Untitled (Mylar) (detail), 2007
Mylar and glue; 96 in. x 10 ft. x 1/2 in.
© Tara Donovan, courtesy PaceWildenstein, New York
Photo: Dennis Crowley
Tara Donovan is known for turning common, manufactured objects into abstract sculptural installations. Her work typically has dimension and substance—a 42” cube made from straight pins or amoebic honeycomb clouds made from Styrofoam cups. But for her current installation on display at the Metropolitan Museum of Art, Donovan conceived of an archipelago of Mylar tape, a web of metallic loops that seems to grow across three walls of the Gioconda and Joseph King Gallery.
Donovan has said in the past that she makes a rule and then repeats that rule. It is not her goal to repeat nature but to suggest nature and science. To create a space where permanently ordered unity becomes graspable.
At the Met, the repetition of metallic loops stretch across long walls, down to the floor and up to the ceiling, but do not breach the structural boundary of the room. It seems that the fingers of the amoebic form would spill onto the floor and reach across the ceiling, but this work is almost more like a giant map across the walls—a bit stark and minimal. Millions of dime-sized loops repeat and reflect the light.
Donovan is committed to process. She seems to have taken Donald Judd’s notion of the specific object and discovered how the inherent physical characteristics of an object might allow it to be transformed into art. In her installation at the Met she explores the multiplication of thousands or millions of Mylar tape loops to generate a powerful perceptual phenomenon with subtle atmospheric effect. Is it an organism overtaking the room?
Then there is the play of light off the Mylar and stark concrete floors of the gallery reflecting off the white walls and illuminating the room. The effect is of being bathed in some strange, otherworldly glow.
Donovan’s work is almost more about light than object. Inspired by the work of James Turrell and Robert Irwin. Donovan’s installation is one that requires silent contemplation and meditation, nearly impossible in the busy Metropolitan Museum of Art. The work may appear biomorphic and organic, but at its core, what Donovan is providing is light and space that impacts the eye, the body and the mind.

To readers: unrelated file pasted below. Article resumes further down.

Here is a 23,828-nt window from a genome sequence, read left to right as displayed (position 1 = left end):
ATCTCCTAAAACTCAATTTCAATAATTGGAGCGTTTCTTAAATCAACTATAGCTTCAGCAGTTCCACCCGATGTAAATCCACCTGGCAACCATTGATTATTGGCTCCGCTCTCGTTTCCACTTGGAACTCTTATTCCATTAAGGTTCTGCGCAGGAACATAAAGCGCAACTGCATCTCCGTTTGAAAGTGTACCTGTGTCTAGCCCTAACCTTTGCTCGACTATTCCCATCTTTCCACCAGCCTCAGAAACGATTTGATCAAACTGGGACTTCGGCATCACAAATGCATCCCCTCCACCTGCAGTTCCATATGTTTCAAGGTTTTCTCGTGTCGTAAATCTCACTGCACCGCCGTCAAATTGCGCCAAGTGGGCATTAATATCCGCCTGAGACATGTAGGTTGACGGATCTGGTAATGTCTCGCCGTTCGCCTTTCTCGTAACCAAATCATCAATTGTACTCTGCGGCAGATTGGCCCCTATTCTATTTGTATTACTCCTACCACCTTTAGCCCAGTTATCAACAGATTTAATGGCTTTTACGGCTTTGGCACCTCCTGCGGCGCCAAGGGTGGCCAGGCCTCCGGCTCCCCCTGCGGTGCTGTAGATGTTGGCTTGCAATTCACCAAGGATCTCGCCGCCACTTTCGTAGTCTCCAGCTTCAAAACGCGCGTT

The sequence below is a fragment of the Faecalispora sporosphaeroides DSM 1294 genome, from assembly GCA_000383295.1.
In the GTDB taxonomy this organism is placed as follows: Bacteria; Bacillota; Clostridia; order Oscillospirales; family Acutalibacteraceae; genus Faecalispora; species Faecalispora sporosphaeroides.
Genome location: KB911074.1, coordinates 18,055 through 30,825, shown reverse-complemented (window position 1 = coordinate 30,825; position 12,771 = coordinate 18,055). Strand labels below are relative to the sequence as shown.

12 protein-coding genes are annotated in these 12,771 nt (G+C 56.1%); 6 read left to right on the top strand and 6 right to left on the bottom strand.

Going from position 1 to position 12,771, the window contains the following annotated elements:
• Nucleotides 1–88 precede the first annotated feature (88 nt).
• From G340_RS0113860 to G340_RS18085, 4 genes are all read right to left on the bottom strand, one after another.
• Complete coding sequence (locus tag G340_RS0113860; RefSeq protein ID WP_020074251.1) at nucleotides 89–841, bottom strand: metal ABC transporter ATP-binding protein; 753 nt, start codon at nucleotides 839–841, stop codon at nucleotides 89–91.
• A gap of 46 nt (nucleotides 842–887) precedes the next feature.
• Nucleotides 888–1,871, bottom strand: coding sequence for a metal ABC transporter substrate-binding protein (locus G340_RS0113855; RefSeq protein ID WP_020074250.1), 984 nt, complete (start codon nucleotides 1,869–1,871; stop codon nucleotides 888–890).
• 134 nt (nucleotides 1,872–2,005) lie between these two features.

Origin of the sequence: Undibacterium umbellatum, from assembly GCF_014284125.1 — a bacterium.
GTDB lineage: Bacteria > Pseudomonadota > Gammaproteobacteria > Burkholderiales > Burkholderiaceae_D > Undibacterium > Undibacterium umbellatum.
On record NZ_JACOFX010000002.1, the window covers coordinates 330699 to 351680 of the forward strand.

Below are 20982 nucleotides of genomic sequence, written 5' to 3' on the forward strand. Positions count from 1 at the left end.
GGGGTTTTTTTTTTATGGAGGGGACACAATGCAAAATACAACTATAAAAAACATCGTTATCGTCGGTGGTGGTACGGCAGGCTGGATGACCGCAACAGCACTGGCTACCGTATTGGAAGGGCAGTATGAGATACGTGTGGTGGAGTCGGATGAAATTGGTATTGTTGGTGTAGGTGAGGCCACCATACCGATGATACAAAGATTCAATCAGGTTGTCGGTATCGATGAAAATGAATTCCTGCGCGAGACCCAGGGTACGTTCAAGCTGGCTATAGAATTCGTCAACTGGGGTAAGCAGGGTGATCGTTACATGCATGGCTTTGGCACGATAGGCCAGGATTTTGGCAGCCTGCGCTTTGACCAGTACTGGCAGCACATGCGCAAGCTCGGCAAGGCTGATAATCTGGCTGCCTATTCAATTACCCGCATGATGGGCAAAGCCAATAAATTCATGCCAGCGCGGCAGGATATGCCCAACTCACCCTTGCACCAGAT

One could possible achieve a feeling of transcendence amidst this installation—a oneness with one of the tiny molecules of Mylar. But the three-sidedness of the room is like an open womb, no life can exist in that space, it becomes a pass through venue from stairs to contemporary gallery and the opportunity for contemplation with the art is nonexistent and the work becomes some attempt at a specific object that is not a painting, though it covers the walls and not a sculpture though it is made of dimensional material, not a map and not an organism, but merely millions of tiny loops of Mylar tape without dimension or form or purpose. Appealing, but not quite as well thought out and engaging as other work by Donovan.
firstname.lastname@example.org Leanne Goebel visited New York as a 2007 Creative Capital | Andy Warhol Foundation Arts Writer’s Grant recipient. She is a freelance writer specializing in the visual arts.